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Comedy so close to the bone it hurts
Human Remains - Series 1 (DVD)
Member Name: ms_memory
Human Remains - Series 1 (DVD)
Date: 10/03/10, updated on 10/03/10 (71 review reads)
Advantages: Brilliantly observed, well-acted, original
Disadvantages: Not for the easily offended, almost painful to watch in parts
Human Remains is a BBC comedy series created in 2000 and is made up of 6 30-minute episodes. Each one features a different couple who talk directly to the camera, documentary-style, about their relationship - how they met, what their life together is like and what their hopes are for the future. They are also followed around by a camera crew as they go about their daily lives, and the way they interact with each other often says more about their relationship than their direct comments to camera. The couples vary greatly in their social status, background, place of birth and attitudes. They are all at different stages in their relationships. Some are happy to the point of smugness while others are on the verge of splitting up. However, the same themes come up again and again: love, attraction, power, infidelity, trust, companionship and illness.
Julia Davis (better known for Nighty Night) plays all the main female roles, while Rob Brydon plays all 6 men, with both actors managing to look and sound completely different in each episode. It is the sheer versatility and talent of these two astoundingly competent actors that make the series what it is. The script is very clever and packed with wry humour, but it is Davis and Brydon's performances that add the magic ingredient.
Their characters are all slightly weird but somehow totally believable. Their lives are mainly grim and this is the kind of comedy that often verges on tragedy. If you like to wince as much as you like to laugh then this is for you. The programme won several awards for both Brydon and Davis's performances and for the make-up and costume design.
** Episode One: An English Squeak **
The first couple we meet are the rather snooty Peter and Flick, who met at Cambridge University and decided to marry moments after Flick's boyfriend Geoffrey died in a freak punting accident. Flick has never got over Geoffrey and he is buried in the grounds of their mansion, near the pet cemetery (his parents "rather selfishly" had him buried in the Lake District originally but Flick had his body exhumed after a legal battle). In fact, Flick believes that a husband is in many ways like a pet, and she treats Peter accordingly. Poor Peter can do no right and fails to live up to Geoffrey in every way, particularly in the bedroom. That's not to say he doesn't find Flick attractive: "She bears more than a passing resemblance to Camilla Parker-Bowles.. Lucky old Peter!"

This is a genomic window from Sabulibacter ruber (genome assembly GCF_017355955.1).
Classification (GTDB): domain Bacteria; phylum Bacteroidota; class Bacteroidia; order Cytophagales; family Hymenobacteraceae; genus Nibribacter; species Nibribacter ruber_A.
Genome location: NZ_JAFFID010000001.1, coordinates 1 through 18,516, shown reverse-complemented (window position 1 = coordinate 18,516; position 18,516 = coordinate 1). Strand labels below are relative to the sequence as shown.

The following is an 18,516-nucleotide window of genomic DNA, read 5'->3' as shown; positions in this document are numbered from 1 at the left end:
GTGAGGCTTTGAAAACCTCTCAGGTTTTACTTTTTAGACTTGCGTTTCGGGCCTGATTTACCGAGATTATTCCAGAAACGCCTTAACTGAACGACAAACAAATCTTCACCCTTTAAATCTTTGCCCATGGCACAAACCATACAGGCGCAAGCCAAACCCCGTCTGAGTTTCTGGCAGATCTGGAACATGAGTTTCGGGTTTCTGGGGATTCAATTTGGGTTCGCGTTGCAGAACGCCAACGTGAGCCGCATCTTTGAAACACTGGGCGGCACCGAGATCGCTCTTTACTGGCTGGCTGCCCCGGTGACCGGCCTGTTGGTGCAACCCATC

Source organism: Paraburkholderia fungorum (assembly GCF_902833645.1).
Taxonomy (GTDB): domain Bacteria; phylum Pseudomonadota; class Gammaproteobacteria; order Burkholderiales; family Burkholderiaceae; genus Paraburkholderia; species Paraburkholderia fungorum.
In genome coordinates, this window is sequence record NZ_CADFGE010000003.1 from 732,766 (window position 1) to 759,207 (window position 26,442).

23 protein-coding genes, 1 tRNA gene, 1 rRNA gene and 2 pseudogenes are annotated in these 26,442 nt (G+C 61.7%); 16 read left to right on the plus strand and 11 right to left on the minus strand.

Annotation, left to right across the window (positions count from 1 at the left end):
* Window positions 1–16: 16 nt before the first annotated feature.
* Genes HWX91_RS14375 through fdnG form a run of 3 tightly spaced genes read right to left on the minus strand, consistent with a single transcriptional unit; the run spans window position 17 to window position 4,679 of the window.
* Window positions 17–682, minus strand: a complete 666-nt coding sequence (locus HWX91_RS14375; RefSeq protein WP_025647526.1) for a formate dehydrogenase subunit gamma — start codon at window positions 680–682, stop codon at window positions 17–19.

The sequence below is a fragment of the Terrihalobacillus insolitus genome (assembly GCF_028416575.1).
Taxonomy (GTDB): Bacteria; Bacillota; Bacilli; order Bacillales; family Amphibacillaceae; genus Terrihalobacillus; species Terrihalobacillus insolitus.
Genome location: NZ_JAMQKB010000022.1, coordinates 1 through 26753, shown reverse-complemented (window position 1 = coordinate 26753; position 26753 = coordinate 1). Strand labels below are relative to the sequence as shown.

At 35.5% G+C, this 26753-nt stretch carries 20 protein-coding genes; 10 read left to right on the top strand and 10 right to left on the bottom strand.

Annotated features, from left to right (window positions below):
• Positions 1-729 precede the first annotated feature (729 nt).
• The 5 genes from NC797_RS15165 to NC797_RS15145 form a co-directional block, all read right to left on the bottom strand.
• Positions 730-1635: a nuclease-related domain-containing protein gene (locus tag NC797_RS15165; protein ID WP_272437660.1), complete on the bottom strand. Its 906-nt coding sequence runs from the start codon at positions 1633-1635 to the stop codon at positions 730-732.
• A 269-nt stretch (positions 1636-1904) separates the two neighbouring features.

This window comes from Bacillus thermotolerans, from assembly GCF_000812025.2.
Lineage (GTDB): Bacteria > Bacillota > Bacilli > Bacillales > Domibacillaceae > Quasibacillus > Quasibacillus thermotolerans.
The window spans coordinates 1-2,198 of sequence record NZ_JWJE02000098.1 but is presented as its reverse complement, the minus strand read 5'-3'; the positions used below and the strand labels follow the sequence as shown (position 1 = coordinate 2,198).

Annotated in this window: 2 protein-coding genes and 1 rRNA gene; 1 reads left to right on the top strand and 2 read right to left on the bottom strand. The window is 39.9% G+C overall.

This is a terrifically strong opener. The characters are slightly over the top but believable at the same time, and most of the story is told not through the dialogue itself, but by reading between the lines.
** Episode Two: Slither In **
Straight-talking Brummies Gordon and Sheila Budge met in a shoe shop and had their first date in the Cosy Kettle Cafe, where Gordon treated Sheila to a cup of tea and a bun and then took her back to his caravanette. It soon became clear to the couple that they shared a penchant for things that "go outside the boundaries of what society would consider normal". They embraced these urges and several years on run the Budge Lodge guest house together, which boasts (paddling) pool views and a well-equipped torture chamber where they hold regular swinging parties. Sheila also does psychic readings in the dining room - they say you have to have a gift, but she's proof you can learn it from a book. The couple are generally very happy together, though not everyone shares their joy: this is evident in the daily jiffy bags of excrement landing on Budge Lodge's doormat, which they believe are being sent by Gordon's ex-wife. The only potential for conflict in
their otherwise blissful lives is Sheila's comatose sister Val, who is occupying a room that Gordon wants to knock through to extend the dungeon. Still, at least they can use Val's carer's allowance to pay for a slap-up meal once a month. After all, it's what she'd want.
This was both the funniest episode and the one that made me cringe the most. The script is chock-full of jokes and innuendo; the dingy, depressing guest house is spot on and the way that Gordon and Sheila are so matter-of-fact about their sexual antics reminded me of the B&B owner and swinger couple from "The League of Gentleman", while their smugness is reminiscent of Kath and Kel from "Kath and Kim". The scenes with the tarot readings were later modified for the character of Jill in "Nighty Night". Davis and Brydon look so convincing as a middle-aged couple that it's hard to believe Gordon and Sheila aren't real.
** Episode Three: All over my Glasses **
Stephen, a catering officer for a train company, met Michelle on the Doncaster run and she moved down to the Welsh Valleys to be with him. They're planning to get married, though there's some conflict over the dress, with Michelle wanting a Lady Diana-style gown (with a detachable train for the disco) and Stephen preferring something more akin to what Mariah Carey would wear ("like a tight, transparent tube"). Luckily they have no problems agreeing on the first dance - it will be to R Kelly's "Bump and Grind", assuming that Stephen can keep a lid on his temper long enough for the ceremony to go ahead.